Risk Insider: Jeff Hallman

Could Walmart Be Forced to Go to Trial by Its Excess Carriers?

By: | August 4, 2014

Jeff Hallman is the vice president in charge of National Accounts at RPA Insurance Services in Parsippany NJ, a commercial property / casualty retail agency specializing in the hospitality industry. He can be reached at [email protected]

Actor/comedian Tracy Morgan has filed suit against Walmart in Trenton, New Jersey as a result of a Walmart truck striking his limousine, seriously injuring Morgan and killing another passenger. The lawsuit demands unspecified compensatory and punitive damages.

New Jersey: Insurers are barred from paying punitive damage awards

Although New Jersey allows plaintiffs to seek punitive damages, the state bars insurers from paying punitive damages awards. New Jersey believes that allowing insurers to pay punitive damages would mitigate the intended impact of punitive damages.

It is no secret that it is possible to buy punitive damages insurance “offshore”. Insurance regulators typically frown upon this practice, viewing it as a circumvention of the spirit of the punitive damages law.

So Walmart’s options would be to purchase an “offshore” punitive wrap and be seen as circumventing the law or be held solely responsible for punitive damages.

Walmart driver charged criminally

Because there are numerous news reports alleging wrongdoing on the part of Walmart and the driver of the tractor-trailer, the risk of a punitive damages award resulting from a trial is a very real possibility. The Walmart driver is charged with vehicular homicide and assault by auto, according to news reports.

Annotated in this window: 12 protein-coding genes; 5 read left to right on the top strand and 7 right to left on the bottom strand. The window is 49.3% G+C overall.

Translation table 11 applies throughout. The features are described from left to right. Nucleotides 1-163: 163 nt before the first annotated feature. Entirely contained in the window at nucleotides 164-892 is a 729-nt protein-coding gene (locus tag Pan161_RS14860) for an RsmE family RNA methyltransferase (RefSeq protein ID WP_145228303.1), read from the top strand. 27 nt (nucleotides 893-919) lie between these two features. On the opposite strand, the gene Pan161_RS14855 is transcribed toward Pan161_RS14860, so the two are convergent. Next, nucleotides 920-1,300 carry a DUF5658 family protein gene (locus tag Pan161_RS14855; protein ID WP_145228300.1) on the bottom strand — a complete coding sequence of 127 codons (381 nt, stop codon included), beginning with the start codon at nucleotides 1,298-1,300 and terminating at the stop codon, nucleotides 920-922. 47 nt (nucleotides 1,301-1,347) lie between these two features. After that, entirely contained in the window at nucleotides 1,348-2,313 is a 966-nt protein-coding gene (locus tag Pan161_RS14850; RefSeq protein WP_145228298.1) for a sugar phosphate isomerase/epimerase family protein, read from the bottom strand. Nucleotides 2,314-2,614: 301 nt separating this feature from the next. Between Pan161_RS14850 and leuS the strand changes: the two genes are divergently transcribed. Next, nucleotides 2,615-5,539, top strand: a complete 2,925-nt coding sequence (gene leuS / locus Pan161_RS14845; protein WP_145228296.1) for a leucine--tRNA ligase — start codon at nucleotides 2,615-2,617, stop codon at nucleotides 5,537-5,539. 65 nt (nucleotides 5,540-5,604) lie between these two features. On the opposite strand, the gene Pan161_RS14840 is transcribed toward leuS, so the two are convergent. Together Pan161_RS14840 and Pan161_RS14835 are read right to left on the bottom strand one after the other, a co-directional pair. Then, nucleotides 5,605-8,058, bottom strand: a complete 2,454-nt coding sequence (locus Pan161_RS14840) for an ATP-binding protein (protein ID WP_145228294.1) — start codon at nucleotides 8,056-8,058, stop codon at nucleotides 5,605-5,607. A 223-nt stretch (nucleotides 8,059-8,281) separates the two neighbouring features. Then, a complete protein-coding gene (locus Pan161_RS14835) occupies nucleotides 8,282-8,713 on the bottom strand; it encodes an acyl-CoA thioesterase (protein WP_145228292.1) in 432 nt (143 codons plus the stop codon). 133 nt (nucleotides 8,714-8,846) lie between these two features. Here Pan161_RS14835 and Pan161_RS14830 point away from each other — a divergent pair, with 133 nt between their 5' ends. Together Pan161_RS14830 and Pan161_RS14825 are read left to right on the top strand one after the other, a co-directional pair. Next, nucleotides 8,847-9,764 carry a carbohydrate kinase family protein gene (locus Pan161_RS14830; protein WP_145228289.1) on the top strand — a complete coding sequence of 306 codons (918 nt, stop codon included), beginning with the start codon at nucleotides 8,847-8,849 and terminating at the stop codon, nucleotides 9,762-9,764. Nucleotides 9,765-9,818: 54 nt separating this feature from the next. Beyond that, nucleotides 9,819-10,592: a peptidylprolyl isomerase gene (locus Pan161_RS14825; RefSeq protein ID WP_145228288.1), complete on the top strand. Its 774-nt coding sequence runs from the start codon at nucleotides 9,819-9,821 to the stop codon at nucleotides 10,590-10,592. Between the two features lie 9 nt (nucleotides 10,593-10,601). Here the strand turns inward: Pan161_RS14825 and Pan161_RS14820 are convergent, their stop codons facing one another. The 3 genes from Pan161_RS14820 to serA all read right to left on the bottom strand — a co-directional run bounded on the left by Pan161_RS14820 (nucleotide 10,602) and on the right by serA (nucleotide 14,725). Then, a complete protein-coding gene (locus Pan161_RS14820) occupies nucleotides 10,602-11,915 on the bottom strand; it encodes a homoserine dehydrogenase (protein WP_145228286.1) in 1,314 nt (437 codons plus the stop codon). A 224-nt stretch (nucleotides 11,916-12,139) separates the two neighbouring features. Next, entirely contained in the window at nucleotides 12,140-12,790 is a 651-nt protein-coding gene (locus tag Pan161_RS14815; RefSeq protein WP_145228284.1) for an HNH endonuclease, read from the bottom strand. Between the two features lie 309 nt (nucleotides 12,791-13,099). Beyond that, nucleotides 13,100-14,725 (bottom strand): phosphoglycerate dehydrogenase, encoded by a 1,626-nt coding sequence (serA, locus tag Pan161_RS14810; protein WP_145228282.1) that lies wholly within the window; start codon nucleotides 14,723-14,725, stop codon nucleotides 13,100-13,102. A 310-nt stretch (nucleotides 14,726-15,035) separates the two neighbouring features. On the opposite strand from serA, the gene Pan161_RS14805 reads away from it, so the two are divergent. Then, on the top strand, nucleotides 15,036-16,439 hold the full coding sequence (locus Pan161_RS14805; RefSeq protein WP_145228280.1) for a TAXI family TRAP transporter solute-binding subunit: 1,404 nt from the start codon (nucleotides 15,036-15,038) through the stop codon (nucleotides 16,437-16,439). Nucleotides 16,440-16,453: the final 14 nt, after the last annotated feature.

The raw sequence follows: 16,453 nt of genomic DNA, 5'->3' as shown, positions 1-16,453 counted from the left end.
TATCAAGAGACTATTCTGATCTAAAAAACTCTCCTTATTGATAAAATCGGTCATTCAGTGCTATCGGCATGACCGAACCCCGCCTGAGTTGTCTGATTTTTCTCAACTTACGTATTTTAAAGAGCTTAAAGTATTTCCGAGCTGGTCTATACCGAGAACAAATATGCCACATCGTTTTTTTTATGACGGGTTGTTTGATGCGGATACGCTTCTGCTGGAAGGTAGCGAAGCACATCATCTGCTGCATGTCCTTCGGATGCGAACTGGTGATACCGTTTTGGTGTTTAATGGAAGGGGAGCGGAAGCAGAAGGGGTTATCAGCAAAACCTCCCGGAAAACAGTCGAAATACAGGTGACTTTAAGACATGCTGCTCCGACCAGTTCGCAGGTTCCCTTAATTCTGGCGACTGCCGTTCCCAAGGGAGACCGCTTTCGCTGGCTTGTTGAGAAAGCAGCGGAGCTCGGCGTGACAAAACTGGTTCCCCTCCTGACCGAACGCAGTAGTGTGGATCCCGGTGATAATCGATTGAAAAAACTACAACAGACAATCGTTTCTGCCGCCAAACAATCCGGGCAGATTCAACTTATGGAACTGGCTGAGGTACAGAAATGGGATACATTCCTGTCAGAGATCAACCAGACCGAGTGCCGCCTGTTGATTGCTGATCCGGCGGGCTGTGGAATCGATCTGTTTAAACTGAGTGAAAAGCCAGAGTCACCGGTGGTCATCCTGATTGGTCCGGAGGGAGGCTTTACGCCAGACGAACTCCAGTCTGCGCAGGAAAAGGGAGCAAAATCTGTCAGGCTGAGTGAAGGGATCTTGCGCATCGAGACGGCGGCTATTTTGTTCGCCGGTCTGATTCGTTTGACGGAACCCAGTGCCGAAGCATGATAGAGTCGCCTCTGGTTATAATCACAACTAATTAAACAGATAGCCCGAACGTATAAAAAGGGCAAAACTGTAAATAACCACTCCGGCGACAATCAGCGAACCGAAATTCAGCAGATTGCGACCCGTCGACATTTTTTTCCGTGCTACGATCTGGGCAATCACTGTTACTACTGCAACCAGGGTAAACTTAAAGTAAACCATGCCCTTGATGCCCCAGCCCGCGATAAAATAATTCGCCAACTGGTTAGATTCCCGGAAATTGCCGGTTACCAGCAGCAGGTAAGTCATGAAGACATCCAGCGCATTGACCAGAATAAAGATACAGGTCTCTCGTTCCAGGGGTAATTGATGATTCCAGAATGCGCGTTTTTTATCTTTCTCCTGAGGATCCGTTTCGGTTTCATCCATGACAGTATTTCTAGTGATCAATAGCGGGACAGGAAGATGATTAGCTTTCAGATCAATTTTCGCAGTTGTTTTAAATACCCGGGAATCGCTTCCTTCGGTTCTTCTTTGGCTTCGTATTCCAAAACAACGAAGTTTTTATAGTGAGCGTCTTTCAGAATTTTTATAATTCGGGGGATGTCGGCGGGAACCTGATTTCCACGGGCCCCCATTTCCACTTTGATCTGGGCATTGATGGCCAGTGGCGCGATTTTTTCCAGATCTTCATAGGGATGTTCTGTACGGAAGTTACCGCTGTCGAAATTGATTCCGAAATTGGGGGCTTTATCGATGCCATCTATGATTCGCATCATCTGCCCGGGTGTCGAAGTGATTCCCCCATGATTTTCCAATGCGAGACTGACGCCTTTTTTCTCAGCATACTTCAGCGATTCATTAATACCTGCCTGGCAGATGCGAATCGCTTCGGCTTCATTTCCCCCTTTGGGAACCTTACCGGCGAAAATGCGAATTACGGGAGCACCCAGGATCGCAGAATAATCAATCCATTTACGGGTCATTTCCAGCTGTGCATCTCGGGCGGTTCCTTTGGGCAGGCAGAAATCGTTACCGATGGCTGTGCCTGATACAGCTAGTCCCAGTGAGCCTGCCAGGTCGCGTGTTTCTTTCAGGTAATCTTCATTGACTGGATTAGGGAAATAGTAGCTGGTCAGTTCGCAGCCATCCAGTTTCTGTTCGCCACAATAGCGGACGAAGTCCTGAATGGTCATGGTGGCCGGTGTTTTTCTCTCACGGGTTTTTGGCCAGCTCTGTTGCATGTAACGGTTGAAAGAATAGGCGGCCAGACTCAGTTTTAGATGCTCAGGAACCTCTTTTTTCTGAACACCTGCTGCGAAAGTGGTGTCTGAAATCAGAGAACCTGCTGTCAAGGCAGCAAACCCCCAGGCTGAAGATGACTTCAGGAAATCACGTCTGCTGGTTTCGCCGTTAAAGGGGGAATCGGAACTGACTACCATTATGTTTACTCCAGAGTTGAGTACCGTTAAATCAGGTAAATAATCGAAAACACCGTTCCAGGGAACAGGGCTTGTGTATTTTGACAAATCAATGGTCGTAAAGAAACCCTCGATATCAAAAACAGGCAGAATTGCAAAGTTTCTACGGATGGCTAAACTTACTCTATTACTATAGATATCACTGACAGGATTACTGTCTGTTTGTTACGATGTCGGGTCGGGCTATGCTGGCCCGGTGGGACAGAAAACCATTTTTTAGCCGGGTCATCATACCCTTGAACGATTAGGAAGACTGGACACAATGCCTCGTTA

Precarious position for Walmart?

Walmart representatives say they are “committed to doing the right thing”, but the plaintiff’s attorney could still press for punitive damages. This would put Walmart in a precarious situation.

The two sides will presumably enter into talks exploring an out-of-court settlement. Clearly, it would be in Walmart’s best interest if it could settle the case quickly and without a high profile public trial. The company’s next hope would be that the case eventually fades from the public’s view with minimal damage to Walmart’s brand and reputation.

Please note that I am neither an attorney nor connected in any way to either side of the case.  Bear with me though and suppose that the plaintiff’s attorney not only presses the demand for punitive damages, but that damage demand turns out to be more than the compensatory damages demand.

How it might play out

A possible negotiating strategy for the plaintiff attorney might be to “float” to an out-of-court settlement offer based on the sum of the compensatory and punitive damages demand and then discount it in order to incent the defense to settle and not risk going to trial.

Even if Walmart’s liability retention is five million or as high as 10 million dollars, this loss could easily reach well beyond those levels. The defense team representing Walmart’s excess carriers could realize that they might be better off forcing the case to trial, reasoning that they are legally barred from paying anything other than the compensatory damages portion of the final judgment.

If this happens, Walmart could very well end up with the high profile trial that it does not want and in addition, be left twisting in the wind with regard to any final adjudication on punitive damages.

Read all of Jeff Hallman’s Risk Insider contributions.

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The R&I Editorial Team can be reached at [email protected]